The first observation of antihydrogen atoms was made at CERN in 1995, in experiment PS210 at LEAR. Antihydrogen atoms produced in flight moved at nearly the speed of light. They made unique electrical signals in detectors that destroyed them almost immediately after they formed. Eleven signals were observed, of which two were attributed to other processes. In 1997 similar observations were announced at Fermilab from experiment E862. The first measurement demonstrated the existence of antihydrogen, the second (with improved setup and intensity monitoring) measured the production rate. Both experiments, one at each of the only two facilities with suitable antiprotons, were stimulated by calculations which suggested the possibility of making very fast antihydrogen within existing circular accelerators. The measured production rate agreed with an improved calculation.
The existence of antihydrogen was verified by the observations of hot, fast antihydrogen atoms. Now the focus returns to extremely accurate comparisons of the properties of hydrogen and antihydrogen that are the goals of ATRAP (and TRAP earlier). The hot antihydrogen atoms are moving much too fast to allow measurements to be carried out at an interesting level of accuracy. Properties of the fast atoms cannot be measured accurately in the much too short time it takes to pass through an apparatus. It also seems unlikely that large numbers of fast atoms will ever be made.
The goal of ATRAP is to produce cold antihydrogen which moves slowly enough to make measurements of an extremely high precision. Alongside the very accurate and successful comparison of the charge-to-mass ratio of antiprotons and protons, the TRAP program to produce the ingredients of cold antihydrogen was well underway, and had made good progress, long before the possibility of observing hot antihydrogen atoms was proposed or realized. Insofar as an accurate comparison of the properties of antihydrogen atoms and hydrogen atoms can only be carried out with cold atoms, several members of PS210 (including PS210 spokesperson W. Oelert) now participate in ATRAP.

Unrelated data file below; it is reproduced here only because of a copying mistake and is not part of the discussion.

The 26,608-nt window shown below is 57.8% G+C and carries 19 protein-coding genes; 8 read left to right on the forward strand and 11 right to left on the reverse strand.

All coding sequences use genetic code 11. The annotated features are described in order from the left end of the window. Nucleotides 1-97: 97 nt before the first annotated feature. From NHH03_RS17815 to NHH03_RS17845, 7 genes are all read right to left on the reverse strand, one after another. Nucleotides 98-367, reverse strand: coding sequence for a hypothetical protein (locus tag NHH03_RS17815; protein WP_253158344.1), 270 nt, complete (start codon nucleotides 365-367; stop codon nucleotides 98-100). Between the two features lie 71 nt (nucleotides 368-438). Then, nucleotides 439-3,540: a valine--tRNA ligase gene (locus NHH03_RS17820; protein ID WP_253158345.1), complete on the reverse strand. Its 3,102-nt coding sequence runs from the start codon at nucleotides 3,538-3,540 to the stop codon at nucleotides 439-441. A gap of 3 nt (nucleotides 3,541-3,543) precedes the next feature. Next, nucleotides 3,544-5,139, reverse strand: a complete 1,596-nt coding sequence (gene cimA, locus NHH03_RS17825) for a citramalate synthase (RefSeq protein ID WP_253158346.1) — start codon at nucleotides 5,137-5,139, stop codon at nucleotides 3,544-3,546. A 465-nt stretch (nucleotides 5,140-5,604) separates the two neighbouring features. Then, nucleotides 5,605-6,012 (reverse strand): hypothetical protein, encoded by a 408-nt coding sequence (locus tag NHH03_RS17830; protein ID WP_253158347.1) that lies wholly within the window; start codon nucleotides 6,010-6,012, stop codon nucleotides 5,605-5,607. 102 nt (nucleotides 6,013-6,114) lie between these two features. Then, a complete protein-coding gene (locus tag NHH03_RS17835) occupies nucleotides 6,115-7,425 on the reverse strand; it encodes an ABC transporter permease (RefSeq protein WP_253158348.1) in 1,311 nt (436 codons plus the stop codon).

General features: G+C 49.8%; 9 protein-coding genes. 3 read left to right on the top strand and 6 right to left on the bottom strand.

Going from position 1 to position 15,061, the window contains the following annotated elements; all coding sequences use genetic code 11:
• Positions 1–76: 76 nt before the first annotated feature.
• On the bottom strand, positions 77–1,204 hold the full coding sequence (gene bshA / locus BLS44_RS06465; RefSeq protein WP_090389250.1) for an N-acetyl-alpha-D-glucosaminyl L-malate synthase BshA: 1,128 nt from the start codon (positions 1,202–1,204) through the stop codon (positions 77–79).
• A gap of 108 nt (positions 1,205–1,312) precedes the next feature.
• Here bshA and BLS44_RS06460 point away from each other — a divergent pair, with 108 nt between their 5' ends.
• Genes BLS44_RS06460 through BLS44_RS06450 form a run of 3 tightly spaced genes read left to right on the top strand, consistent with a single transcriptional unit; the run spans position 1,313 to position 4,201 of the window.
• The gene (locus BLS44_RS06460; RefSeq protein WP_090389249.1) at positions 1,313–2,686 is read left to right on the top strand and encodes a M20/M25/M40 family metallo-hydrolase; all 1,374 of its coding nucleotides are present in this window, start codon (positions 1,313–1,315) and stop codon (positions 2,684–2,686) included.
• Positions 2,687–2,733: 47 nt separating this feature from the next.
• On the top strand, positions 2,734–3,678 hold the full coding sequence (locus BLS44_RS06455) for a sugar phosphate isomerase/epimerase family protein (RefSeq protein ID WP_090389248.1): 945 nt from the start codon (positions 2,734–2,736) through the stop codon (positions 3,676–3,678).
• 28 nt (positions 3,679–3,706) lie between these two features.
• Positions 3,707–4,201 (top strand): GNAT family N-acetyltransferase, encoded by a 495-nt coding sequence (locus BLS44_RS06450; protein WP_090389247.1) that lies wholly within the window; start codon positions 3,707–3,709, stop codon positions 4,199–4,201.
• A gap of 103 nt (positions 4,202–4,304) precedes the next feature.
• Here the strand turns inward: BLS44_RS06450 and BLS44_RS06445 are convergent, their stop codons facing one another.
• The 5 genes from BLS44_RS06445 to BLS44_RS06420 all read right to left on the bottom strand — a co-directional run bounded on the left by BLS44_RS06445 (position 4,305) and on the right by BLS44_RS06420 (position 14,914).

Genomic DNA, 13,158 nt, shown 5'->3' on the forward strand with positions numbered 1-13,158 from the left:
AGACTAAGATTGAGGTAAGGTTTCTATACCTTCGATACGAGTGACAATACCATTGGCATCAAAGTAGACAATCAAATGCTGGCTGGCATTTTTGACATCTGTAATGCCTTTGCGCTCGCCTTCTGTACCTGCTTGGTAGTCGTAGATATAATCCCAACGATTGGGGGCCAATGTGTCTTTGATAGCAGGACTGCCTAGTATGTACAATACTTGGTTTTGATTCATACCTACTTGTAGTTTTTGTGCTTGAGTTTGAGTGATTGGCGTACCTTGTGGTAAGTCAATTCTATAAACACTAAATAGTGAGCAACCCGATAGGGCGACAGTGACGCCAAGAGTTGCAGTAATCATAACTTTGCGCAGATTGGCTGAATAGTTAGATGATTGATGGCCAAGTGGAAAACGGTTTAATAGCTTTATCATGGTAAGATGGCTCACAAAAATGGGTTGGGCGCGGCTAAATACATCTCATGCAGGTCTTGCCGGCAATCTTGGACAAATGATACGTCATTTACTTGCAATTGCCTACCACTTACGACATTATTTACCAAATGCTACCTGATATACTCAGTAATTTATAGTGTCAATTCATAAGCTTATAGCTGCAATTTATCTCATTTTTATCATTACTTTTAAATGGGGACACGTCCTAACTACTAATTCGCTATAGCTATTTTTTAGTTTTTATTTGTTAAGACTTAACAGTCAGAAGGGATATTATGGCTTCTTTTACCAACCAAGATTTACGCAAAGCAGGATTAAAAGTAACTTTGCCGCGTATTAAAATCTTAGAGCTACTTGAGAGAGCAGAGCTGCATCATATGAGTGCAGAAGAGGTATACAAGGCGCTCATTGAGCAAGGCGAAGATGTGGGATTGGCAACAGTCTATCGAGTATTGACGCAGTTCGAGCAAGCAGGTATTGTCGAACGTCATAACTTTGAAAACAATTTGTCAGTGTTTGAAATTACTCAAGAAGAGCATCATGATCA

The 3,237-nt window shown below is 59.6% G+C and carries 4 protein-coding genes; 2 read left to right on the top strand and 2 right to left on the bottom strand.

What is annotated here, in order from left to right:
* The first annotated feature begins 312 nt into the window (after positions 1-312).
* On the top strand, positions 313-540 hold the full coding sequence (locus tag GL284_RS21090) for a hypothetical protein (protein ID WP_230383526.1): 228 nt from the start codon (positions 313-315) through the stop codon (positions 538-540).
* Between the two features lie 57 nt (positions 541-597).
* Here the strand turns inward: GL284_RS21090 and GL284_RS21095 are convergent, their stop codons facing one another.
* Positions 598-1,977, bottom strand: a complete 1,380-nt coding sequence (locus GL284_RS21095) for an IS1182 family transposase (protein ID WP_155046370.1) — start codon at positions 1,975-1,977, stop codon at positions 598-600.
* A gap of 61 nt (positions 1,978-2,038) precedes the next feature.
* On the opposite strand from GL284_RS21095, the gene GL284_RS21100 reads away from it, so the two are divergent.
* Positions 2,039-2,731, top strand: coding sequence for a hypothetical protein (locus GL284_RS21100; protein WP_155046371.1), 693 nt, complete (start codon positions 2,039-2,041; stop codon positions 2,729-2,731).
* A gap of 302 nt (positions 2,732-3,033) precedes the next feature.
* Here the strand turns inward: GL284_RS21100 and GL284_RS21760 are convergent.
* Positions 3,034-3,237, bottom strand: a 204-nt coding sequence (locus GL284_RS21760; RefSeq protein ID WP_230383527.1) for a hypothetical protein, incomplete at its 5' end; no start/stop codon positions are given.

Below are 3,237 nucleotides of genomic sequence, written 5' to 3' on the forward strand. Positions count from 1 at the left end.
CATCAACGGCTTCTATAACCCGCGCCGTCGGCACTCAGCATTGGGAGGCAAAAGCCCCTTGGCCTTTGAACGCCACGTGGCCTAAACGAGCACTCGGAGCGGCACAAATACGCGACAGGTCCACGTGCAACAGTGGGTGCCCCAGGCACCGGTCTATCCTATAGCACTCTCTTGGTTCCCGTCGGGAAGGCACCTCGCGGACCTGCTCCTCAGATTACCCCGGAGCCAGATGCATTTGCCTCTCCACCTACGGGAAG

Calculation suggests the possibility to observe
hot, fast antihydrogen at existing accelerators.
"Electromagnetic pair production with capture"
A.Aste et al.
Phys. Rev. A 50 (1994) 3980.
First experimental observations (at CERN) attributed
to hot, fast antihydrogen.
"Production of Antihydrogen"
G.Baur et al. (includes D. Grzonka, W. Oelert, G. Schepers, and T. Sefzick, now part of ATRAP)
Phys.Lett. B 368 (1996) 251-258.
Improved calculation predicts production rates
that are much lower.
(Production cross sections based upon this calculation are in the Blanford PRL below)
"Anti-hydrogen Production and Accuracy of the Equivalent Photon Approximation"
C.A. Bertulani and G. Baur
Phys. Rev. D58, 34005 (1998).
Second observations (at Fermilab, with improved
setup and luminosity monitors) attributed to hot, fast antihydrogen atoms.
"Observation of Antihydrogen"
G. Blanford, et al.
Phys. Rev. Lett. 80, 3037 (1998).